Reversibel schaltbare fluoreszierende Proteine für die Superauflösung(S. 365)
Martin Andresen, Nickels Jensen, Stefan Jakobs
Super-resolution microscopy, or nanoscopy, enables the visualization of cellular structures inaccessible to conventional light microscopy. RESOLFT nanoscopy is especially suitable for the imaging of living cells. It requires fluorescent proteins (RSFPs) that can be repeatedly switched between a fluorescent and a non-fluorescent state by light. We have analyzed the molecular switching mechanisms and generated a family of RSFPs specifically tailored for live cell RESOLFT nanoscopy.
Rho-Signalgebung in der Tumorentstehung und -progression(S. 369)
Bettina Noll, Janina Hendrick, Monilola Olayioye
Metastatic cancers are characterized by uncontrolled cell proliferation and tissue invasion, processes controlled by small Rho GTPases, the activation of which is regulated by GEF and GAP proteins. Deleted in liver cancer (DLC) proteins are such Rho regulators that are downregulated in different types of cancer. Using proteomic approaches, genetically encoded biosensors and high resolution microscopy, our lab studies how the DLC proteins control cellular Rho activity patterns in time and space.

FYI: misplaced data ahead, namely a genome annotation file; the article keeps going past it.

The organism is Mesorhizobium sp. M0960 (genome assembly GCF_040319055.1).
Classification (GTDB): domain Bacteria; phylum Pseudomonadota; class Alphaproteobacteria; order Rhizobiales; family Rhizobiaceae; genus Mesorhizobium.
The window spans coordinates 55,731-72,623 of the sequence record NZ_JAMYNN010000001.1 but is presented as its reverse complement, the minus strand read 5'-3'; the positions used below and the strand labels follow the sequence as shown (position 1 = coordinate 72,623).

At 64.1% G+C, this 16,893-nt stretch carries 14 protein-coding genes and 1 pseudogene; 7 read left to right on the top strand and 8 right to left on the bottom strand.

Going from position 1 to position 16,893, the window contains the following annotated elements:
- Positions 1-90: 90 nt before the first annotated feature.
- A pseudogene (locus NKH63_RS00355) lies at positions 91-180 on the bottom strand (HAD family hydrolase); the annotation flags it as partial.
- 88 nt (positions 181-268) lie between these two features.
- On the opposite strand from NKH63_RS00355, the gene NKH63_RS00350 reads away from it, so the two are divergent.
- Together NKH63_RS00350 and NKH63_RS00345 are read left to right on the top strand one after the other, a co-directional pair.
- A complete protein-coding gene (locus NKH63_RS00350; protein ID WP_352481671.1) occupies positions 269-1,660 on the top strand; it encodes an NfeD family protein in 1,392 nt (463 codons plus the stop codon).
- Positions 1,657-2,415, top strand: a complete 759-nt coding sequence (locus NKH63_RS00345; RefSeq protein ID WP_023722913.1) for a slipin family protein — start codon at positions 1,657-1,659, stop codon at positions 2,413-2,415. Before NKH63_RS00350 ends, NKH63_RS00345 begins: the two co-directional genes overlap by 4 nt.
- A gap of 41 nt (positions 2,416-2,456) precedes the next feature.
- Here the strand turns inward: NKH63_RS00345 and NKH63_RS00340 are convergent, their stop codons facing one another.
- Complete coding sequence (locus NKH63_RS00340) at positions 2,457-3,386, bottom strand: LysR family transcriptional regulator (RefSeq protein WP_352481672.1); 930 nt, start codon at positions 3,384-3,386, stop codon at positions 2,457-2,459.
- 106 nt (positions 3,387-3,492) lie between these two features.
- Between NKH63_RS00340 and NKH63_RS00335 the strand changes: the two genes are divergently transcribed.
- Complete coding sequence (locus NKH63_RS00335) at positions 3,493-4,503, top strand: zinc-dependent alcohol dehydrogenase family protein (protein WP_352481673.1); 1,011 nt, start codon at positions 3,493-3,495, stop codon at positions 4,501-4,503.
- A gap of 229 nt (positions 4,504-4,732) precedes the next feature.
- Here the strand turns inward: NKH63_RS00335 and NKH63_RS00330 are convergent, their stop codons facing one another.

Synthetische subzelluläre Kompartimente in eukaryotischen Zellen(S. 374)
Mara Reifenrath, Joanna Tripp, Mislav Oreb, Eckhard Boles
Genetic engineering of metabolic pathways for biotechnological purposes is often hampered by factors like slow diffusion rates, competing pathways or secretion of intermediates. To bypass these limitations, compartimentalization of enzymatic reactions is a promising approach. For this, enzymes can either be arranged in complexes or they can be isolated in coated subcellular compartments. We are developing new concepts to assemble various enzymes in protein supercomplexes and to relocate metabolic pathways into synthetic organelles.